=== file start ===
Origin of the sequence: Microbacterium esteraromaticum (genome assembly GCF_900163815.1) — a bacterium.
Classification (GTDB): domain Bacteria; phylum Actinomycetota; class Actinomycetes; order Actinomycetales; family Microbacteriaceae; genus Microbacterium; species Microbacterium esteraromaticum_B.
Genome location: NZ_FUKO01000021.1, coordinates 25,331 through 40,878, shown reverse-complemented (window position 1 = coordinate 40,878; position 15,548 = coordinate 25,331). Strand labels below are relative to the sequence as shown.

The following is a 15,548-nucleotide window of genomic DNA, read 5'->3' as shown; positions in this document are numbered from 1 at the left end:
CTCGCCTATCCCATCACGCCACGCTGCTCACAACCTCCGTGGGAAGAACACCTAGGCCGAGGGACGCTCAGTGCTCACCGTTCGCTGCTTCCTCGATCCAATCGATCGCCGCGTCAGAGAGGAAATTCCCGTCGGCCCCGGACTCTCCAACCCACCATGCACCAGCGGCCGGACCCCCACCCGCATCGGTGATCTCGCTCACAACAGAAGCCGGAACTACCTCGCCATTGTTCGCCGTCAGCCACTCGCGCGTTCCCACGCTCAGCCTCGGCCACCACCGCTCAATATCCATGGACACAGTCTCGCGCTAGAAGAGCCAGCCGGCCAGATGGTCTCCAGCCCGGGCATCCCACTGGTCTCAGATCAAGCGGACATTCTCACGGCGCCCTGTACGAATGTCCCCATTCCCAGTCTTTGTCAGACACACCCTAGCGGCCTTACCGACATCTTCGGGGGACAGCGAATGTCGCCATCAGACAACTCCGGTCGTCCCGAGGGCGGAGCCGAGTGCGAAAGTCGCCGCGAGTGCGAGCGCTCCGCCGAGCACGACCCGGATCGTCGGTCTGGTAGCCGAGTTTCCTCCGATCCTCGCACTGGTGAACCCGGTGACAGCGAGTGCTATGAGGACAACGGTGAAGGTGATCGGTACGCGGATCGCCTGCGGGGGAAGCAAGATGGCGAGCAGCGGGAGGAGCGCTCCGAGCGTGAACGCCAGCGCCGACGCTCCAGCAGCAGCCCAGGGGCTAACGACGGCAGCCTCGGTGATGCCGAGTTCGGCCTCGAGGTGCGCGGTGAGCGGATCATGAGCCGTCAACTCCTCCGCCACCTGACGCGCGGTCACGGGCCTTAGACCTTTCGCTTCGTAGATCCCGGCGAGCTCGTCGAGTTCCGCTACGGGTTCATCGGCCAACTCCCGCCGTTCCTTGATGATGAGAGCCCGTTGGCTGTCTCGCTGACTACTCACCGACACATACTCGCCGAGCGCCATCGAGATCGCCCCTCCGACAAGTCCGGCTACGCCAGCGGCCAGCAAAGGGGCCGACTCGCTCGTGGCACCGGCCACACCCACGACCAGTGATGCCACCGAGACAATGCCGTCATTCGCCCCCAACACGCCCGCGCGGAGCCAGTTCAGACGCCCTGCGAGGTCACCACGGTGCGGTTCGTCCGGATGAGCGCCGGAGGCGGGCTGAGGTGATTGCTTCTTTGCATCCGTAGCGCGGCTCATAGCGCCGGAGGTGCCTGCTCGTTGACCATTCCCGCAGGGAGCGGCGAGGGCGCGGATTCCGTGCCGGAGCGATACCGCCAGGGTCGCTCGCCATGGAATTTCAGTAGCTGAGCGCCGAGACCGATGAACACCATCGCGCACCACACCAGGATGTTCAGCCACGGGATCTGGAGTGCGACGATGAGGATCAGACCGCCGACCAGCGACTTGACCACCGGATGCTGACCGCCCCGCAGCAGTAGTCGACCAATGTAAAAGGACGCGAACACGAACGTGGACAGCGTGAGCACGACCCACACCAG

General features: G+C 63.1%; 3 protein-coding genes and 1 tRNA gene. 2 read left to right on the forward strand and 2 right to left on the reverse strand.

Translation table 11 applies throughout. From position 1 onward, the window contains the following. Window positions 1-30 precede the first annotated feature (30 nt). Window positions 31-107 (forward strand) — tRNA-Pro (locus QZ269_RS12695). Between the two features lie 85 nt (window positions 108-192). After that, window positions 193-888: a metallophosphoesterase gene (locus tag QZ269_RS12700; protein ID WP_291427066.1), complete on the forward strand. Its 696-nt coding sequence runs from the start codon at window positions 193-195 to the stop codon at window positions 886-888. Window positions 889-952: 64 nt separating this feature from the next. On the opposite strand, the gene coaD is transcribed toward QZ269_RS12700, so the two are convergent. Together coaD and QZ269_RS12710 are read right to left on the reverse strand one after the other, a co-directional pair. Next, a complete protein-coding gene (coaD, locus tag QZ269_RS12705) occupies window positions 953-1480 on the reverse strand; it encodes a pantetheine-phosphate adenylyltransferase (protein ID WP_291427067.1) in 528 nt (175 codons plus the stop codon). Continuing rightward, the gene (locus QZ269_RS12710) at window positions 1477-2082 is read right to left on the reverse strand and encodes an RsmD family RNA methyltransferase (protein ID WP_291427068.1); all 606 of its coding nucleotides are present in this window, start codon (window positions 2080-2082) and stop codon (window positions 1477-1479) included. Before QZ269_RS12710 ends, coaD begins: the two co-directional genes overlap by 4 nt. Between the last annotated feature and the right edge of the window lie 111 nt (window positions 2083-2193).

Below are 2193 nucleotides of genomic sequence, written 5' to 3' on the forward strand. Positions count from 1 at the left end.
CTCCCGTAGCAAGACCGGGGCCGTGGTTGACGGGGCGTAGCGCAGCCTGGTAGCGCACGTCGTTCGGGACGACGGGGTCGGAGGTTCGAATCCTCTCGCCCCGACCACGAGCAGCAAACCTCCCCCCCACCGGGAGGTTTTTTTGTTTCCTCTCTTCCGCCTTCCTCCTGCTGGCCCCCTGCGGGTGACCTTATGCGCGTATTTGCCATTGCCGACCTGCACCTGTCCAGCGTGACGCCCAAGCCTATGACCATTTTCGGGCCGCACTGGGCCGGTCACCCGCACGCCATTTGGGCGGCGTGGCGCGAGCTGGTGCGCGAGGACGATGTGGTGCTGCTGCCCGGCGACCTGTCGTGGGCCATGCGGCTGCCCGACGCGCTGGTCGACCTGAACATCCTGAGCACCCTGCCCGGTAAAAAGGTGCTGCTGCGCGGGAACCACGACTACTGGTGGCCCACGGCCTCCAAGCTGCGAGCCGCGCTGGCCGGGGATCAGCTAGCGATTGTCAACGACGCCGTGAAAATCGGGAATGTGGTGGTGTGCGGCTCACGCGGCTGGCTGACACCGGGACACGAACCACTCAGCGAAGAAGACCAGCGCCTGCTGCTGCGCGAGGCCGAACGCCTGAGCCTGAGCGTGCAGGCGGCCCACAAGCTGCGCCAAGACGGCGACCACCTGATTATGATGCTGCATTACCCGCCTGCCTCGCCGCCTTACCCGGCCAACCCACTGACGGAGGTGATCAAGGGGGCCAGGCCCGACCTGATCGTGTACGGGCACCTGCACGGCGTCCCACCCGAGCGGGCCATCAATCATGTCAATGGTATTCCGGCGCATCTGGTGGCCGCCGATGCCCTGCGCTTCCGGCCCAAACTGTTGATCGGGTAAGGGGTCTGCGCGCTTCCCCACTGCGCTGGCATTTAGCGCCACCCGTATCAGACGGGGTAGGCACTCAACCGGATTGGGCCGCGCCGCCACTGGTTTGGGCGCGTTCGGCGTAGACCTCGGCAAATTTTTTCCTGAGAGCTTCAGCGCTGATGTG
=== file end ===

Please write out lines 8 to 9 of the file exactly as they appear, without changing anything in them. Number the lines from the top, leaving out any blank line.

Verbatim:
Below are 2193 nucleotides of genomic sequence, written 5' to 3' on the forward strand. Positions count from 1 at the left end.
CTCCCGTAGCAAGACCGGGGCCGTGGTTGACGGGGCGTAGCGCAGCCTGGTAGCGCACGTCGTTCGGGACGACGGGGTCGGAGGTTCGAATCCTCTCGCCCCGACCACGAGCAGCAAACCTCCCCCCCACCGGGAGGTTTTTTTGTTTCCTCTCTTCCGCCTTCCTCCTGCTGGCCCCCTGCGGGTGACCTTATGCGCGTATTTGCCATTGCCGACCTGCACCTGTCCAGCGTGACGCCCAAGCCTATGACCATTTTCGGGCCGCACTGGGCCGGTCACCCGCACGCCATTTGGGCGGCGTGGCGCGAGCTGGTGCGCGAGGACGATGTGGTGCTGCTGCCCGGCGACCTGTCGTGGGCCATGCGGCTGCCCGACGCGCTGGTCGACCTGAACATCCTGAGCACCCTGCCCGGTAAAAAGGTGCTGCTGCGCGGGAACCACGACTACTGGTGGCCCACGGCCTCCAAGCTGCGAGCCGCGCTGGCCGGGGATCAGCTAGCGATTGTCAACGACGCCGTGAAAATCGGGAATGTGGTGGTGTGCGGCTCACGCGGCTGGCTGACACCGGGACACGAACCACTCAGCGAAGAAGACCAGCGCCTGCTGCTGCGCGAGGCCGAACGCCTGAGCCTGAGCGTGCAGGCGGCCCACAAGCTGCGCCAAGACGGCGACCACCTGATTATGATGCTGCATTACCCGCCTGCCTCGCCGCCTTACCCGGCCAACCCACTGACGGAGGTGATCAAGGGGGCCAGGCCCGACCTGATCGTGTACGGGCACCTGCACGGCGTCCCACCCGAGCGGGCCATCAATCATGTCAATGGTATTCCGGCGCATCTGGTGGCCGCCGATGCCCTGCGCTTCCGGCCCAAACTGTTGATCGGGTAAGGGGTCTGCGCGCTTCCCCACTGCGCTGGCATTTAGCGCCACCCGTATCAGACGGGGTAGGCACTCAACCGGATTGGGCCGCGCCGCCACTGGTTTGGGCGCGTTCGGCGTAGACCTCGGCAAATTTTTTCCTGAGAGCTTCAGCGCTGATGTG